The impact of southern African biomass burning aerosols on temperature tendencies in the GEOS-5 Earth System Model

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Monday, 3 February 2014
Hall C3 (The Georgia World Congress Center )
Cynthia A. Randles, NASA/GSFC, Greenbelt, MD; and P. R. Colarco, A. M. da Silva Jr., and R. Govindaraju

In this study we use the NASA GEOS-5 Earth System Model (ESM) and Data Assimilation System (DAS) to examine the direct and semi-direct impacts of absorbing biomass burning aerosols over southern Africa. Biomass burning aerosols dominate aerosol loading over much of southern Africa from August through October. These aerosols both warm the atmosphere and cool the surface through the direct effect. They also have a thermodynamic effect on cloud cover through the semi-direct effect. Heating of the atmospheric column tends to increase the saturation water vapor pressure and reduce the ambient relative humidity (RH), effects that in turn tend to increase low-level stability and act to reduce cloud formation.  Removal of reflective clouds tend to contribute to a radiative warming of the climate system. Over land, there is generally sparse cloud cover during this season. Despite a persistent stratocumulous cloud deck off the western coast of the continent, the transported biomass burning aerosol layer tends to be well-separated from the clouds below. Microphysical interactions between aerosols and clouds (aerosol indirect effects) are thus limited in this season and region.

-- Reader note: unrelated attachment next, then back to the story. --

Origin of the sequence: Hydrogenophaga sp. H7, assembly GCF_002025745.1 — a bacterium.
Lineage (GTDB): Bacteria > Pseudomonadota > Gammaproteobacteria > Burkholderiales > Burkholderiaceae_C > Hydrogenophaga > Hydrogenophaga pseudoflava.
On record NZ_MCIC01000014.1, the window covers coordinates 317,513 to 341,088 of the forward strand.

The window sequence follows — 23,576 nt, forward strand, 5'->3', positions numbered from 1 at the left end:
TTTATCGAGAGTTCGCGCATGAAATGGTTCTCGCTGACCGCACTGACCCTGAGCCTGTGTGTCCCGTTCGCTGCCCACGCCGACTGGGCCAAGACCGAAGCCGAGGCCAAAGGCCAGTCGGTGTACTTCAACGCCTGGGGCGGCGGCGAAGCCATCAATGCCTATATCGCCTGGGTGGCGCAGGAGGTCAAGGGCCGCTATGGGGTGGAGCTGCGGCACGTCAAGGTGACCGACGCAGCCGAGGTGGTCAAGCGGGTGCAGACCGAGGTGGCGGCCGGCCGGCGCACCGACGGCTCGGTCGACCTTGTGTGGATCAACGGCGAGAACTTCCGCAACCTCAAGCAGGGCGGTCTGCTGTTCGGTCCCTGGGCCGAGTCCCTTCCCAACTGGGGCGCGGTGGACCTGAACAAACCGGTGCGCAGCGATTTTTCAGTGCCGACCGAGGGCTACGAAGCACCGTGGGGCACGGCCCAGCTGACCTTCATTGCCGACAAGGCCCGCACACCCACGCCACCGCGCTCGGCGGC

Here, the GEOS-5 DAS analysis update (AU) -- the difference between the meteorological analysis and the model forecast -- provides an observational constraint on our simulations.  The AU represents the complex combination of all model errors due to inadequate representation of physical processes (model parametrizations), numerical errors, and processes that have been omitted from the model. By examining the AU for temperature we demonstrate that there is a clear correlation between the AU and AOD over southern Africa during the biomass burning season, indicating that the effects of aerosols are contributing to the model “error” for temperature. In a series of sensitivity studies in which we vary aerosol parameters (amount, absorption), we examine the effect of aerosols on temperature tendencies and the AU.  We show that, in combination with comparisons of aerosol properties to observations (e.g. from MODIS), analysis of these tendencies can be a useful metric for tuning aerosol properties to minimize the AU.